June 02--Unmanned aerial vehicles could have a big role in agriculture's future. That both intrigues and concerns aerial ag applicators.
The concern is that unmanned aerial vehicles will share low-level air space with aerial ag applicators, giving the latter "one more thing to worry about when they're in the air," says Cynthia Schreiber-Beck, executive director of the North Dakota Agricultural Aviation Association.
But UAVs also hold promise for aerial ag applicators, who wonder if unmanned aerial vehicles will give them further opportunities to serve farmers.
UAVs, sometimes known as drones, have many potential uses in agriculture, including monitoring crops. They have possible uses in other industries, too, and could create 100,000 new jobs and $82 billion in economic activity from 2015 to 2025, according to the UAV industry's leading trade group.
With that in mind, Congress in 2012 ordered the Federal Aviation Administration to come up with guidelines on how UAVs can be incorporated safely into the nation's skies by 2015. Late last year, the FAA selected Grand Forks, N.D., as one of six sites nationally where UAVs will be tested to meet that goal.
Reports are circulating that the FAA might issue guidelines for small UAVs (ones weighing 55 pounds or less) by November this year.
In the meantime, the FAA says using UAVs for commercial purposes remains illegal. That longstanding position came into question in March, when a federal judge ruled that FAA's drone rules are just guidelines and not legally enforceable. The FAA is appealing and FAA's position apparently remains valid until and unless the judge's ruling is upheld.
David Rau is a Medina, N.D., aerial ag applicator. He's a past president of the National Agricultural Aviation Association and currently is chairman of its government relations committee.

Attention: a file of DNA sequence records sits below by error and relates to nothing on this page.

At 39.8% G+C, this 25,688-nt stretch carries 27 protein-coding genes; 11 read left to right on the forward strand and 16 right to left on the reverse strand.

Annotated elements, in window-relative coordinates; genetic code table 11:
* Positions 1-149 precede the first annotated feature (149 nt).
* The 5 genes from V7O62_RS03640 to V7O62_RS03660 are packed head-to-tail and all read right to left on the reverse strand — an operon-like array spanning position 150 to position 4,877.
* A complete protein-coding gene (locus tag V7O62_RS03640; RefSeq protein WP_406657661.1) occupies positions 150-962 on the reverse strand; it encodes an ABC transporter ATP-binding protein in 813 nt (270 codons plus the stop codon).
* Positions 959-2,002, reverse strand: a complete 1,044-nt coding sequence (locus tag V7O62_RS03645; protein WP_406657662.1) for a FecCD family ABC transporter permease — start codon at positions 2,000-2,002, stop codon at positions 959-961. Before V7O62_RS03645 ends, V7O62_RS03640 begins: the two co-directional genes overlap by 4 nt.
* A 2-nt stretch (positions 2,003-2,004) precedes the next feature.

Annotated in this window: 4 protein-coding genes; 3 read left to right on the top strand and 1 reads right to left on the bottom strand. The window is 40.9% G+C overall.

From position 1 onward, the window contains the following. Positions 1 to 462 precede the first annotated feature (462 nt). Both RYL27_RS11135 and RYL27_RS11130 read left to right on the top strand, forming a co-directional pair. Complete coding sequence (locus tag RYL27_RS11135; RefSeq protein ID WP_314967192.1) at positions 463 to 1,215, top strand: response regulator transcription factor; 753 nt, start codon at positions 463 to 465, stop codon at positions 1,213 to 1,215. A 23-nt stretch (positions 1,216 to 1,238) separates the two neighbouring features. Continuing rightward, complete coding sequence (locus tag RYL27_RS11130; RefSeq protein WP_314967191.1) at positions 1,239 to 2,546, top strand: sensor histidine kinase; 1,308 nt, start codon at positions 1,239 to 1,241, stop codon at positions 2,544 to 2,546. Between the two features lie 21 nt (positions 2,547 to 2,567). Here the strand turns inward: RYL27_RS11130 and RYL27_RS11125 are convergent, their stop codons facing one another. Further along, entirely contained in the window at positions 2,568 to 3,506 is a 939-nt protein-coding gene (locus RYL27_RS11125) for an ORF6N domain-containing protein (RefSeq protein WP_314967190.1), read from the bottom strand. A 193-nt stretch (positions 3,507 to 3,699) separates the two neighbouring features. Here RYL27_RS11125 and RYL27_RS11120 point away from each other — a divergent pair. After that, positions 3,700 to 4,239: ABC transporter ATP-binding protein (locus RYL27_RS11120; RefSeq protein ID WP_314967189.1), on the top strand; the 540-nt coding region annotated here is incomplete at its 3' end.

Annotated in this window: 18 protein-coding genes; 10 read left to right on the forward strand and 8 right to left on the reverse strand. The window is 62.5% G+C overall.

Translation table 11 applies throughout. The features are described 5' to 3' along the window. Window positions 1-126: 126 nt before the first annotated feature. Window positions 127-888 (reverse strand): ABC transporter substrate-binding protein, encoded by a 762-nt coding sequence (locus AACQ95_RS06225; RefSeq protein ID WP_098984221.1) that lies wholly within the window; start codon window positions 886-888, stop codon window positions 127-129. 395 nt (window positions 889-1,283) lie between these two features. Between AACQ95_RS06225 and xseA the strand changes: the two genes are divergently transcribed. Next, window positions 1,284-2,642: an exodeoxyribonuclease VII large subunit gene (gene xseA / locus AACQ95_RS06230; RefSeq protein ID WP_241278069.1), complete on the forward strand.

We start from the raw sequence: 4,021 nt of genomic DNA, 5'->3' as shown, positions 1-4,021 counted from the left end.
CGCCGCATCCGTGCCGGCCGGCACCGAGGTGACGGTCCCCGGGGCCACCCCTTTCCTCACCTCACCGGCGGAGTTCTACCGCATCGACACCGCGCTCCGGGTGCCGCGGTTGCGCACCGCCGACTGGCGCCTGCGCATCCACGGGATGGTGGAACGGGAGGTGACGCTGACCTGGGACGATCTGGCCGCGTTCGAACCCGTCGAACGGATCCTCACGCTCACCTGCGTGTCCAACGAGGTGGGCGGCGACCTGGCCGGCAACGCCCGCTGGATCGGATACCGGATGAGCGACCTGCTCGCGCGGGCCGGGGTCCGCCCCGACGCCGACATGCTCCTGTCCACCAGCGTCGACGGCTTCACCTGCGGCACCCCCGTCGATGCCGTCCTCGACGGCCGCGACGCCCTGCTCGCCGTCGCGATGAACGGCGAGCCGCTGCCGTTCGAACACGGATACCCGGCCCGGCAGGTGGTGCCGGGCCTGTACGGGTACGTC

Rau says the FAA has consistently told his organization that the commercial use of UAVs is illegal. He also says it's his understanding that farm liability insurance might not protect a farmer if something goes wrong when the producer is using a UAV.
'Evolution in agriculture'
In any case, both UAV advocates and aerial ag applicators say they share the same goal.
"The UAV guys want to work for agriculture. Our guys want to work for agriculture. Now we just have to find a way to work together safely," Rau says.
David Dvorak has the same attitude. He's CEO of Field of View, a Grand Forks company that works with UAVs and precision agriculture.
He says he's talked with a number of aerial ag applicators and found "them a little wary, and rightly so" of UAVs.
On one hand, "They want to figure out if there are ways they can use this (UAVs) in their business," he says. "It's just the evolution in agriculture."
On the other, "They have concern about safety, and it's a valid concern," he says.
"At the end of the day, it's about safety," Dvorak says. "It's important (for the UAV industry) to understand how general aviation operates."
"No one wants to see a situation where an autonomous vehicle is responsible for the death or injury of a human. We just have to take the proper steps to make the chances of that happening as minimal as possible," Dvorak says.
(c)2014 Agweek Magazine (Grand Forks, N.D.)
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